Frostbite is an injury caused to the skin and underlying tissues as a result of exposure to windy and cold- weather conditions.
Staying outside in extreme weather conditions for extended periods of time is the most common factor and risks increase when temperatures fall below 5°farenheit, or in conditions with above freezing temperatures and extreme wind chills. Additional factors may include:
- Direct contact with ice, very cold liquids and freezing metals.
- Wearing clothing that is not suitable to protect against cold weather.
Although frostbite mostly occurs on parts of the skin that are not properly covered, it is important to note that in extreme temperatures it can also develop on areas that are covered by clothing.
Our nose, fingers, cheeks, ears and toes are the parts of our bodies that are highly susceptible to frostbite. They are furthest away from our core and are first to decrease in blood flow in cold temperatures.
The symptoms of frostbite vary with severity and are categorized in three stages:
Frostnip: This is a mild form of frostbite. Skin may turn pale or very red and feels cold. The affected areas may also itch, burn, sting or feel tingly. Continued exposure may lead to a “pins and needles” feeling or numbness.
Superficial Frostbite: Skin appears reddened or pale. Skin can become hard and look waxy or shiny. At this stage, after the skin is thawed, blisters may form on the affected area. Skin may also appear blue or purple once rewarmed.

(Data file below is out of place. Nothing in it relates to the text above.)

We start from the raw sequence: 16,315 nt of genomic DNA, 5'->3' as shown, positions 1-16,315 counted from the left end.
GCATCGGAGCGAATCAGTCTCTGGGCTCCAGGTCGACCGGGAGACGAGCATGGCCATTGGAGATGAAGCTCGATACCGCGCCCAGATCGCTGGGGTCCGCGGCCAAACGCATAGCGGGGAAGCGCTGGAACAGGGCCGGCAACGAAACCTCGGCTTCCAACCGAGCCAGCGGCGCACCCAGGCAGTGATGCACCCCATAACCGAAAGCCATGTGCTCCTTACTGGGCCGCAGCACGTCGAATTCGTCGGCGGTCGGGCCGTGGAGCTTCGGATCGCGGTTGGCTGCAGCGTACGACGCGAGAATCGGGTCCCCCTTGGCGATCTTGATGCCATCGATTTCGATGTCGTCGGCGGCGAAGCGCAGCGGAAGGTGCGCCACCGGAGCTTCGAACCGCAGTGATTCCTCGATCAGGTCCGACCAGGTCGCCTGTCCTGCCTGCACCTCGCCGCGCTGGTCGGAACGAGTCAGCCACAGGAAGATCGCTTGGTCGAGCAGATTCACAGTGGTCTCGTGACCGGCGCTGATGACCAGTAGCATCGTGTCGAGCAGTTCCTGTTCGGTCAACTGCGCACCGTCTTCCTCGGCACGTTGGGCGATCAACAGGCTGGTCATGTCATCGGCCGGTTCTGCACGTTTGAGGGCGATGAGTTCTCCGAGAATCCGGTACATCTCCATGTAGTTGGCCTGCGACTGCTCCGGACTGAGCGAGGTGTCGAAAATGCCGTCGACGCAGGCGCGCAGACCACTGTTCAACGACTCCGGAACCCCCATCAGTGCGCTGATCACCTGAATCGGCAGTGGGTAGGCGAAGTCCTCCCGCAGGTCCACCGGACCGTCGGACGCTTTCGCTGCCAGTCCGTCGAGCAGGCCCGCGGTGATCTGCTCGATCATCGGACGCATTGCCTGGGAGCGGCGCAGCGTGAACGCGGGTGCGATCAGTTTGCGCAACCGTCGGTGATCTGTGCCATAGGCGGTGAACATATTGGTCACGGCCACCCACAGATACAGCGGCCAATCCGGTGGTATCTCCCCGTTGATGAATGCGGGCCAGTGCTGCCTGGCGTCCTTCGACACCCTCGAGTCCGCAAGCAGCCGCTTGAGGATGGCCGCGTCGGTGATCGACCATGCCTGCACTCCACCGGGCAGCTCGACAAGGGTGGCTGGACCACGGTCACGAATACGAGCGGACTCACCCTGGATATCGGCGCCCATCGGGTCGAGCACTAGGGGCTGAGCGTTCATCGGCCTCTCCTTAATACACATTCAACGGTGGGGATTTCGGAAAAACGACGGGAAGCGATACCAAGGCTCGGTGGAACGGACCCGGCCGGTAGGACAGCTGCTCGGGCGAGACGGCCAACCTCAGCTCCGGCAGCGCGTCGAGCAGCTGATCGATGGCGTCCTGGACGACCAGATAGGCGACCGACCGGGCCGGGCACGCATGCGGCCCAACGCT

Severe (Deep) Frostbite: Severe cases of frostbite affect all layers of the skin as well as the tissues that lie below. Skin becomes very hard and cold to the touch. It may look blue and some instances black, as the tissue dies. The affected area may lose all sensation and joints or muscles may no longer work.
Some people are more at risk of developing frostbite than others, they include:
- The elderly
- Young children
- Patients taking medication such as beta blockers that reduce blood flow to skin
- People who use nicotine
- People under the influence of alcohol
- People with prior cold-related injuries
Frostbite is preventable. If you expect to spend time outdoors in cold weather, take care in protecting yourself. Dress appropriately and in layers. When temperatures become extreme, stay inside as much as possible. It is also advised that you stay hydrated; dehydration increases your risk of frostbite. Avoid drinking alcohol or smoking if you know you will be outside in the extreme cold.
All content of this newsletter is intended for general information purposes only and is not intended or implied to be a substitute for professional medical advice, diagnosis or treatment. Please consult a medical professional before adopting any of the suggestions on this page. You must never disregard professional medical advice or delay seeking medical treatment based upon any content of this newsletter. PROMPTLY CONSULT YOUR PHYSICIAN OR CALL 911 IF YOU BELIEVE YOU HAVE A MEDICAL EMERGENCY.